Heartwood has helped trees outlive humans throughout our urban canopy for more than 40 years. Our mission is to cultivate the tree stewards that will continue the important work of tree preservation. Providing education to our community is an important step towards that mission. North Carolina continues it’s increasingly rapid growth and our canopy and understory are just as rapidly becoming depleted.
We use a variety of tools and techniques to improve the health and extend the longevity of our mature tree population, including the very important task of crown reduction pruning.
Crown reduction pruning has two primary goals;
- To reduce the risk of failure for an entire tree or a specific part of the tree
- To provide clearance for structure. This type of pruning can be used to reduce the overall size of a tree’s entire canopy or just specific parts of the canopy that have become overextended, have sustained storm damage, are interfering with existing structures or that may interfere with new construction.
Proper crown reduction pruning is accomplished by cutting outer limbs back to their point of origin or to a lateral branch capable of sustaining the remaining limb and assuming apical dominance (becoming the outer canopy). A rule of thumb for this technique is that the lateral branch should be at least one third of the diameter of the remaining limb and no more than 30% of a tree’s live growth should be removed at one time. If 30% or more of the entire canopy or a specific section of the tree must be removed, consideration should be given to performing this pruning on two separate occasions at least one year apart. Timing is important when
considering this type of pruning. It’s ideally done while the tree is dormant so as not to lose any production capacity of the foliage and all new leaf growth in the Spring is added to the reduced infrastructure making it smaller but denser.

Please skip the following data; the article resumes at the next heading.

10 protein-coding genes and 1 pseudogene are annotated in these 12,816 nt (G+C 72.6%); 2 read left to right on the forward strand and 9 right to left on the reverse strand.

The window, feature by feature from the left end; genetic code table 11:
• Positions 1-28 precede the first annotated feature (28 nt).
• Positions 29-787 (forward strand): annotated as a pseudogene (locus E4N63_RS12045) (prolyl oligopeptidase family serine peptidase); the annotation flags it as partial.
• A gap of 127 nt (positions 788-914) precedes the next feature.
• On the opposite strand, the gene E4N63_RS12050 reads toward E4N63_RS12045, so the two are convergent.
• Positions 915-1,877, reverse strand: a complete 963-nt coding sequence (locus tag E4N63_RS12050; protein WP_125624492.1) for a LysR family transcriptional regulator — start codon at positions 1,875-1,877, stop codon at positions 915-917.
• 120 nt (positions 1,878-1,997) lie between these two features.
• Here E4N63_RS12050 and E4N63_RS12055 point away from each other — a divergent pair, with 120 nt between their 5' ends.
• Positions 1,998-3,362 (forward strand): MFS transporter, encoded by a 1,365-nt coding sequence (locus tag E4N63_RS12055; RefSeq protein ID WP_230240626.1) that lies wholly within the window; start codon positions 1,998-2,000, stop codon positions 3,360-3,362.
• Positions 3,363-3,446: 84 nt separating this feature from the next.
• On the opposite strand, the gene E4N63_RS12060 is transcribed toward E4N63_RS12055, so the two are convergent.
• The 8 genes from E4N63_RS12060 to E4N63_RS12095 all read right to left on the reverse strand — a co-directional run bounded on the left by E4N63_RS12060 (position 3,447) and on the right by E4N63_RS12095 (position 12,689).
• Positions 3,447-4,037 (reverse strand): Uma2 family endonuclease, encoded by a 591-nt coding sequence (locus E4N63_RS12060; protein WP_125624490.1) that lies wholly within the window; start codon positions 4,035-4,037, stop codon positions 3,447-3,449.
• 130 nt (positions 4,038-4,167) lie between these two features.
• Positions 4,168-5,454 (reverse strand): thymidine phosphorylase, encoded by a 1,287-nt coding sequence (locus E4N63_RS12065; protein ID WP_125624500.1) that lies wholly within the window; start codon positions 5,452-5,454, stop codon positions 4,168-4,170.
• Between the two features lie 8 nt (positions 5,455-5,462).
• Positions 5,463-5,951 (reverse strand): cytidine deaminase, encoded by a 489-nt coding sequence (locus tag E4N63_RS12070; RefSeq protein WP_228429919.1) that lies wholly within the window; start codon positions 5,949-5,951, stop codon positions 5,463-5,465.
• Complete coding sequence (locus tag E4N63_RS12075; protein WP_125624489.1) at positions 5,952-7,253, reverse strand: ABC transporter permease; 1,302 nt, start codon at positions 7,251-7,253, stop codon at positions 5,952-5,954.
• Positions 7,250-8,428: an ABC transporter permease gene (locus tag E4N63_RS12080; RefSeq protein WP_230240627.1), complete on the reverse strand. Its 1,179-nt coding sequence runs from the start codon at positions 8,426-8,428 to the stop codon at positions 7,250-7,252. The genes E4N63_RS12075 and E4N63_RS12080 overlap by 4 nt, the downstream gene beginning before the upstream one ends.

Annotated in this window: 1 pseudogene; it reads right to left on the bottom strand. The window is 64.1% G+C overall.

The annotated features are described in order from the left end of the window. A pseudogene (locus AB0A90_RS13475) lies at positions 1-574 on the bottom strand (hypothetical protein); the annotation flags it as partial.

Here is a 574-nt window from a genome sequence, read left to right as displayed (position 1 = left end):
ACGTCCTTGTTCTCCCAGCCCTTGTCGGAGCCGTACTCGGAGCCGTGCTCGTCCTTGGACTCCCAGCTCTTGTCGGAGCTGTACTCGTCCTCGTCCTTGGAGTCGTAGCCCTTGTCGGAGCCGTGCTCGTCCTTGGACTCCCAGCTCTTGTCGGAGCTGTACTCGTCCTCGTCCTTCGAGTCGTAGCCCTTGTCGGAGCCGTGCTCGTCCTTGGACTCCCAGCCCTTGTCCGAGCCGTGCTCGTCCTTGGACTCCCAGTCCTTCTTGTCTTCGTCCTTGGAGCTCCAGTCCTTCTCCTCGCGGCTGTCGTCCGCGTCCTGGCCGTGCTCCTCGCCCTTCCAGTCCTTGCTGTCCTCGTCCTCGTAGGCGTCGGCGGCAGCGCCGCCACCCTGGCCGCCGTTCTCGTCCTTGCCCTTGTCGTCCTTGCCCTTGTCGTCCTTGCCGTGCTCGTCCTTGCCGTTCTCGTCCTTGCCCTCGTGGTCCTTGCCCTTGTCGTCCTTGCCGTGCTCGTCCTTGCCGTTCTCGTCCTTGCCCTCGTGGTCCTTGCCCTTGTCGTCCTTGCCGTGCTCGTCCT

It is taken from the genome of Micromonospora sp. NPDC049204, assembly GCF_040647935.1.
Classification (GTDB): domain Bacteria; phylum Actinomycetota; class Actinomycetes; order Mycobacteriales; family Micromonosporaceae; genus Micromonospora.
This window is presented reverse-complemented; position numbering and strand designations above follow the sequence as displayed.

Unlike it’s ugly cousin “TOPPING”, shown in these photos,
proper crown reduction pruning allows the tree to maintain a much more natural structure as well as retain its dignity and beauty. Have you ever seen a topped tree and thought to yourself wow, that poor tree, how could someone do that? Well you’re not alone, Certified arborists consider topping to be both unethical and unsightly
Although crown reduction pruning might sound like an ideal technique for maintaining mature trees, it’s not always possible or wise. Many factors must be considered before proceeding with crown reduction.
Does the tree have lateral limbs that are capable of sustaining growth?
Is the tree healthy and vigorous enough to withstand substantial reduction pruning?
If the tree is near new construction can it survive the construction process?
What species is the tree? Not all trees are created equal when it comes to decay resistance.
The best way to have these questions answered is to have your trees examined by a Certified arborist. Not sure if your arborist is Certified? Always ask for credentials at your evaluation and insurance documentation before you begin the work!